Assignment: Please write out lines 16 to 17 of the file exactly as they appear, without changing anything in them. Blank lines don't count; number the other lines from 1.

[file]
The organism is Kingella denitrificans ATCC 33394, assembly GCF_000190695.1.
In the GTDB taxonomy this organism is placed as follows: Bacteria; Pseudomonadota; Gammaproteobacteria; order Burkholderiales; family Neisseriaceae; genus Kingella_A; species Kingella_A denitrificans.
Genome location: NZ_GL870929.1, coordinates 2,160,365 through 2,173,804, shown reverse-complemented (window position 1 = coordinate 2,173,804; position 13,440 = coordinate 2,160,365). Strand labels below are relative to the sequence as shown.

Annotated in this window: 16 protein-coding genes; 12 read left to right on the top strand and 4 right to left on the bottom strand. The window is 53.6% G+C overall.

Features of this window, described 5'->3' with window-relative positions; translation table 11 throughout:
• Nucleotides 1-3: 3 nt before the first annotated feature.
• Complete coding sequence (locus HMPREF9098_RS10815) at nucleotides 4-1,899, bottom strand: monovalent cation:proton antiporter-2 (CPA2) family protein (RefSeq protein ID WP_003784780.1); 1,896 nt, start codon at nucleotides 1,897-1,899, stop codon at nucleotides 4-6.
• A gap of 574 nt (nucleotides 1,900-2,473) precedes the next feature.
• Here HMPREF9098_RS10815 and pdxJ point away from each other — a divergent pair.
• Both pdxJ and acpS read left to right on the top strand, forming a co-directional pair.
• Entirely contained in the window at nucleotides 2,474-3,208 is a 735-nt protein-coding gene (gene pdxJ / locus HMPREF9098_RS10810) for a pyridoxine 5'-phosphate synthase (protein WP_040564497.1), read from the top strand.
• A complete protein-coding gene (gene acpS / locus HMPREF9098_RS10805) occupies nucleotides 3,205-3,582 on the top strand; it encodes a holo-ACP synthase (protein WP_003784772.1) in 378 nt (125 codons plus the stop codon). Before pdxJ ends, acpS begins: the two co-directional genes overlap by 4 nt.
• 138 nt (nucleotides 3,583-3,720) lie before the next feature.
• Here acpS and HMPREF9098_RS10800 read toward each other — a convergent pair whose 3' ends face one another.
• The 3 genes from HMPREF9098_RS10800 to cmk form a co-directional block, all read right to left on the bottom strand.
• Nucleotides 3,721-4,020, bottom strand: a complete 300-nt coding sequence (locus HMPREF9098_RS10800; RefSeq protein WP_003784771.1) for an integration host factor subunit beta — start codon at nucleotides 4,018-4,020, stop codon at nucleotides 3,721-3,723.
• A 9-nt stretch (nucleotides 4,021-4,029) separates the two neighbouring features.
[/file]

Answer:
• Nucleotides 3,721-4,020, bottom strand: a complete 300-nt coding sequence (locus HMPREF9098_RS10800; RefSeq protein WP_003784771.1) for an integration host factor subunit beta — start codon at nucleotides 4,018-4,020, stop codon at nucleotides 3,721-3,723.
• A 9-nt stretch (nucleotides 4,021-4,029) separates the two neighbouring features.